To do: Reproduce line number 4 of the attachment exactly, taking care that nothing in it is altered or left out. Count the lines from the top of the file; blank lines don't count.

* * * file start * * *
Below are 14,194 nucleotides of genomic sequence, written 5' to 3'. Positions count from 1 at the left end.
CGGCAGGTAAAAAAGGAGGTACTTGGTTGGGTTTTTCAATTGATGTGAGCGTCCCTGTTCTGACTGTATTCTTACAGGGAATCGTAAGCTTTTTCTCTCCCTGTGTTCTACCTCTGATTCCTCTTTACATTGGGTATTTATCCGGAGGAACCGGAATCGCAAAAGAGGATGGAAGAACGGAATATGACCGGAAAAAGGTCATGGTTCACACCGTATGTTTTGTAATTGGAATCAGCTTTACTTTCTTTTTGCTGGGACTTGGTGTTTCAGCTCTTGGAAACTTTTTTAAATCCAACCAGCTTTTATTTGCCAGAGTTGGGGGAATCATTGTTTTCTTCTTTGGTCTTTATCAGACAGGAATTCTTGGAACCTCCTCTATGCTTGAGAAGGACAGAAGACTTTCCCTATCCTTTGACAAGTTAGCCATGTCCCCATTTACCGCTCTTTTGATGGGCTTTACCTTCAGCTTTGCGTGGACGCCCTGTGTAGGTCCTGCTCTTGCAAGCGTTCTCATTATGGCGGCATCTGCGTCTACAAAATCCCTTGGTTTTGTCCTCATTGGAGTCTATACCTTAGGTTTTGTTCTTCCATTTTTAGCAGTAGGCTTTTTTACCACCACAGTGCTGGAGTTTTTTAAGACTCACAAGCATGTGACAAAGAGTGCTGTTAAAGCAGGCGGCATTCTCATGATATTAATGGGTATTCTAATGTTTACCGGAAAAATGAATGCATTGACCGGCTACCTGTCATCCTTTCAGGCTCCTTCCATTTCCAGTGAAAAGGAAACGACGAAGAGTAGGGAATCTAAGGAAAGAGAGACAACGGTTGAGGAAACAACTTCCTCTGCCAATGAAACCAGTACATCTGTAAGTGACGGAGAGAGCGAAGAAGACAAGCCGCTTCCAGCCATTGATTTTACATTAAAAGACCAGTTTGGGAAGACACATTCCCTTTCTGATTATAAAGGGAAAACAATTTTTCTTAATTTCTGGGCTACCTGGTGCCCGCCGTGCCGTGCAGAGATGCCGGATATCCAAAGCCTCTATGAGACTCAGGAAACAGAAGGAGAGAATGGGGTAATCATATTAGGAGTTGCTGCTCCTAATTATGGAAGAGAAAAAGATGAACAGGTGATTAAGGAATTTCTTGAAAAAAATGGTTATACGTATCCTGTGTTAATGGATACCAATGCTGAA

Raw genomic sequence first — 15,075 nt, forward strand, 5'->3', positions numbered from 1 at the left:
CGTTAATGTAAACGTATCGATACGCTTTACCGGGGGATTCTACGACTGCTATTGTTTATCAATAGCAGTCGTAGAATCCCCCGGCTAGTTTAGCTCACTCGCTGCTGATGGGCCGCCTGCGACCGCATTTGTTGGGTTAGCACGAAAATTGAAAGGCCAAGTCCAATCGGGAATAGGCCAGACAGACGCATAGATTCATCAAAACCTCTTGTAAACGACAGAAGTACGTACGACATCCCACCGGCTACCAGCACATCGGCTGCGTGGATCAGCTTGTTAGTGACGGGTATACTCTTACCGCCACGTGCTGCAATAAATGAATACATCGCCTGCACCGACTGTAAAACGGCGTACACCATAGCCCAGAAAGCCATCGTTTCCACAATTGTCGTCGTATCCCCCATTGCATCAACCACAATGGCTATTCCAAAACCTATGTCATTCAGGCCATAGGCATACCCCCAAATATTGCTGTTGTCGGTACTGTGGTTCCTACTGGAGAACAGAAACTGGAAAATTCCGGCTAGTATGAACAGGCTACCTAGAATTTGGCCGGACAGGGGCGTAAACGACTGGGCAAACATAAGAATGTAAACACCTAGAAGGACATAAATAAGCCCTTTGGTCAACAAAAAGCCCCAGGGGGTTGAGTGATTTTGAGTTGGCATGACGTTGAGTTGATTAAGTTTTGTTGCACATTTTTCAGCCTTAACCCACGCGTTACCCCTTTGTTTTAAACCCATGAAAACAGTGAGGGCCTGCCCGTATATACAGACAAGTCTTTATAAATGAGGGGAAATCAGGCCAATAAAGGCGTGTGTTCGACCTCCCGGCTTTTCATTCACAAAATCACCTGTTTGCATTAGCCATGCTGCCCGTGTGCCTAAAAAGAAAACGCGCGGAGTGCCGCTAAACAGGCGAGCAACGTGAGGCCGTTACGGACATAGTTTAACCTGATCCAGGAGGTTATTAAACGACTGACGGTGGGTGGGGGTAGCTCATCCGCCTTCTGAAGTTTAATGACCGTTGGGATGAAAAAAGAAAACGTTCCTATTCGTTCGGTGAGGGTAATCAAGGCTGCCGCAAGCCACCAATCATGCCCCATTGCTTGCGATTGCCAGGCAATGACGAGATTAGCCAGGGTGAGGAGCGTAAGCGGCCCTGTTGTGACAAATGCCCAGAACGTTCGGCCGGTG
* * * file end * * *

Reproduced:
CGTTAATGTAAACGTATCGATACGCTTTACCGGGGGATTCTACGACTGCTATTGTTTATCAATAGCAGTCGTAGAATCCCCCGGCTAGTTTAGCTCACTCGCTGCTGATGGGCCGCCTGCGACCGCATTTGTTGGGTTAGCACGAAAATTGAAAGGCCAAGTCCAATCGGGAATAGGCCAGACAGACGCATAGATTCATCAAAACCTCTTGTAAACGACAGAAGTACGTACGACATCCCACCGGCTACCAGCACATCGGCTGCGTGGATCAGCTTGTTAGTGACGGGTATACTCTTACCGCCACGTGCTGCAATAAATGAATACATCGCCTGCACCGACTGTAAAACGGCGTACACCATAGCCCAGAAAGCCATCGTTTCCACAATTGTCGTCGTATCCCCCATTGCATCAACCACAATGGCTATTCCAAAACCTATGTCATTCAGGCCATAGGCATACCCCCAAATATTGCTGTTGTCGGTACTGTGGTTCCTACTGGAGAACAGAAACTGGAAAATTCCGGCTAGTATGAACAGGCTACCTAGAATTTGGCCGGACAGGGGCGTAAACGACTGGGCAAACATAAGAATGTAAACACCTAGAAGGACATAAATAAGCCCTTTGGTCAACAAAAAGCCCCAGGGGGTTGAGTGATTTTGAGTTGGCATGACGTTGAGTTGATTAAGTTTTGTTGCACATTTTTCAGCCTTAACCCACGCGTTACCCCTTTGTTTTAAACCCATGAAAACAGTGAGGGCCTGCCCGTATATACAGACAAGTCTTTATAAATGAGGGGAAATCAGGCCAATAAAGGCGTGTGTTCGACCTCCCGGCTTTTCATTCACAAAATCACCTGTTTGCATTAGCCATGCTGCCCGTGTGCCTAAAAAGAAAACGCGCGGAGTGCCGCTAAACAGGCGAGCAACGTGAGGCCGTTACGGACATAGTTTAACCTGATCCAGGAGGTTATTAAACGACTGACGGTGGGTGGGGGTAGCTCATCCGCCTTCTGAAGTTTAATGACCGTTGGGATGAAAAAAGAAAACGTTCCTATTCGTTCGGTGAGGGTAATCAAGGCTGCCGCAAGCCACCAATCATGCCCCATTGCTTGCGATTGCCAGGCAATGACGAGATTAGCCAGGGTGAGGAGCGTAAGCGGCCCTGTTGTGACAAATGCCCAGAACGTTCGGCCGGTG